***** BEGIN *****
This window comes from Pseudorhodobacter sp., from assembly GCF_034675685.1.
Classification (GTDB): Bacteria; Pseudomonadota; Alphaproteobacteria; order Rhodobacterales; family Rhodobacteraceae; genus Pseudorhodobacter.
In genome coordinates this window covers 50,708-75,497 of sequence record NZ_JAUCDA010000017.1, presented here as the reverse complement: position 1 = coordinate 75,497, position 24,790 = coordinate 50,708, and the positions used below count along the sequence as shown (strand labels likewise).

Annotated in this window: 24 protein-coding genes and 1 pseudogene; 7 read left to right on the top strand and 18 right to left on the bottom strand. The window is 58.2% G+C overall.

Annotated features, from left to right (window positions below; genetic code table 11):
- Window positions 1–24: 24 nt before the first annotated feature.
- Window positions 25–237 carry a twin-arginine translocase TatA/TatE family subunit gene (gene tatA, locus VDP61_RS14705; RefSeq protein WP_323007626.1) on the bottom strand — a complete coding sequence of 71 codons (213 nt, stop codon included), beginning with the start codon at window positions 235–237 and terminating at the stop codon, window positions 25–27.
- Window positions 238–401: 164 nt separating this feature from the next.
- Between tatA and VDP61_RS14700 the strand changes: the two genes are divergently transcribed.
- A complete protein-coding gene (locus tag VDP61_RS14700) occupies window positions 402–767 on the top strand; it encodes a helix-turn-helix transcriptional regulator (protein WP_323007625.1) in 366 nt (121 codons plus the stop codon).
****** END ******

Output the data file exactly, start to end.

This window comes from Pseudorhodobacter sp., from assembly GCF_034675685.1.
Classification (GTDB): Bacteria; Pseudomonadota; Alphaproteobacteria; order Rhodobacterales; family Rhodobacteraceae; genus Pseudorhodobacter.
In genome coordinates this window covers 50,708-75,497 of sequence record NZ_JAUCDA010000017.1, presented here as the reverse complement: position 1 = coordinate 75,497, position 24,790 = coordinate 50,708, and the positions used below count along the sequence as shown (strand labels likewise).

Annotated in this window: 24 protein-coding genes and 1 pseudogene; 7 read left to right on the top strand and 18 right to left on the bottom strand. The window is 58.2% G+C overall.

Annotated features, from left to right (window positions below; genetic code table 11):
- Window positions 1–24: 24 nt before the first annotated feature.
- Window positions 25–237 carry a twin-arginine translocase TatA/TatE family subunit gene (gene tatA, locus VDP61_RS14705; RefSeq protein WP_323007626.1) on the bottom strand — a complete coding sequence of 71 codons (213 nt, stop codon included), beginning with the start codon at window positions 235–237 and terminating at the stop codon, window positions 25–27.
- Window positions 238–401: 164 nt separating this feature from the next.
- Between tatA and VDP61_RS14700 the strand changes: the two genes are divergently transcribed.
- A complete protein-coding gene (locus tag VDP61_RS14700) occupies window positions 402–767 on the top strand; it encodes a helix-turn-helix transcriptional regulator (protein WP_323007625.1) in 366 nt (121 codons plus the stop codon).